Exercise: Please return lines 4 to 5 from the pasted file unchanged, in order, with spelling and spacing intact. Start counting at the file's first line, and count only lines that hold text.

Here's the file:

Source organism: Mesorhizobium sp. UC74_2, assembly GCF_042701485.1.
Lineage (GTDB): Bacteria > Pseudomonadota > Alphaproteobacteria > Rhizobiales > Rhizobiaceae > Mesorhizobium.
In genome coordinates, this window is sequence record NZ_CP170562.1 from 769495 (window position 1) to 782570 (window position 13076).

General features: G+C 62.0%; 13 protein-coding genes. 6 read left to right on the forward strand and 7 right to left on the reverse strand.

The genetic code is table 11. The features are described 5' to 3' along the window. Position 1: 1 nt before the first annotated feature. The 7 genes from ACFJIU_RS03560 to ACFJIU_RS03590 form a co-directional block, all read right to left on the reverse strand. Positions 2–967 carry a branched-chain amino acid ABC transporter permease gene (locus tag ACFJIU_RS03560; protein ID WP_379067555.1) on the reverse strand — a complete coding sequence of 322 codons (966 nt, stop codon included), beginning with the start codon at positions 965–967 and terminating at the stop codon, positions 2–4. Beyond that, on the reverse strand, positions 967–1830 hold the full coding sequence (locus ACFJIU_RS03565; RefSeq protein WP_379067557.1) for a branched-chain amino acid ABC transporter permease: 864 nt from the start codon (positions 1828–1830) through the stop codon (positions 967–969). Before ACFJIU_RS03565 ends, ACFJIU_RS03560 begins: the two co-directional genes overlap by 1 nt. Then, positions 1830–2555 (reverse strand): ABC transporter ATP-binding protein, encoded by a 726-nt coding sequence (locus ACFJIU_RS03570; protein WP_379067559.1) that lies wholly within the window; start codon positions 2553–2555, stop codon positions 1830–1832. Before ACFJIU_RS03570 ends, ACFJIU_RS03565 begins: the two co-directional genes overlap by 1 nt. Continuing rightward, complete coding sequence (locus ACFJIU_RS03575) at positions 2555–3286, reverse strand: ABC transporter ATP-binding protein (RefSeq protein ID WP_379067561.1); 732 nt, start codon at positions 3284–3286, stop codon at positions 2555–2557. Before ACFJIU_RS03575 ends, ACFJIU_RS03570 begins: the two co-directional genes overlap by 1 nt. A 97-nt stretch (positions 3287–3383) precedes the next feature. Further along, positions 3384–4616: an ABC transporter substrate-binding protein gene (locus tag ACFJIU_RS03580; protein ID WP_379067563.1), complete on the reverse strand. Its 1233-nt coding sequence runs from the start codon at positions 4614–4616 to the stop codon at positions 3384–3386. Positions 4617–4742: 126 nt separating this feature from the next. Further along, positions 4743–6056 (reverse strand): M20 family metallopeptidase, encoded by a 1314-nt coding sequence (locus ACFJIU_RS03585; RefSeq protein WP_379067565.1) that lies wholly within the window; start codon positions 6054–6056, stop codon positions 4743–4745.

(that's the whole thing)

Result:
General features: G+C 62.0%; 13 protein-coding genes. 6 read left to right on the forward strand and 7 right to left on the reverse strand.

The genetic code is table 11. The features are described 5' to 3' along the window. Position 1: 1 nt before the first annotated feature. The 7 genes from ACFJIU_RS03560 to ACFJIU_RS03590 form a co-directional block, all read right to left on the reverse strand. Positions 2–967 carry a branched-chain amino acid ABC transporter permease gene (locus tag ACFJIU_RS03560; protein ID WP_379067555.1) on the reverse strand — a complete coding sequence of 322 codons (966 nt, stop codon included), beginning with the start codon at positions 965–967 and terminating at the stop codon, positions 2–4. Beyond that, on the reverse strand, positions 967–1830 hold the full coding sequence (locus ACFJIU_RS03565; RefSeq protein WP_379067557.1) for a branched-chain amino acid ABC transporter permease: 864 nt from the start codon (positions 1828–1830) through the stop codon (positions 967–969). Before ACFJIU_RS03565 ends, ACFJIU_RS03560 begins: the two co-directional genes overlap by 1 nt. Then, positions 1830–2555 (reverse strand): ABC transporter ATP-binding protein, encoded by a 726-nt coding sequence (locus ACFJIU_RS03570; protein WP_379067559.1) that lies wholly within the window; start codon positions 2553–2555, stop codon positions 1830–1832. Before ACFJIU_RS03570 ends, ACFJIU_RS03565 begins: the two co-directional genes overlap by 1 nt. Continuing rightward, complete coding sequence (locus ACFJIU_RS03575) at positions 2555–3286, reverse strand: ABC transporter ATP-binding protein (RefSeq protein ID WP_379067561.1); 732 nt, start codon at positions 3284–3286, stop codon at positions 2555–2557. Before ACFJIU_RS03575 ends, ACFJIU_RS03570 begins: the two co-directional genes overlap by 1 nt. A 97-nt stretch (positions 3287–3383) precedes the next feature. Further along, positions 3384–4616: an ABC transporter substrate-binding protein gene (locus tag ACFJIU_RS03580; protein ID WP_379067563.1), complete on the reverse strand. Its 1233-nt coding sequence runs from the start codon at positions 4614–4616 to the stop codon at positions 3384–3386. Positions 4617–4742: 126 nt separating this feature from the next. Further along, positions 4743–6056 (reverse strand): M20 family metallopeptidase, encoded by a 1314-nt coding sequence (locus ACFJIU_RS03585; RefSeq protein WP_379067565.1) that lies wholly within the window; start codon positions 6054–6056, stop codon positions 4743–4745.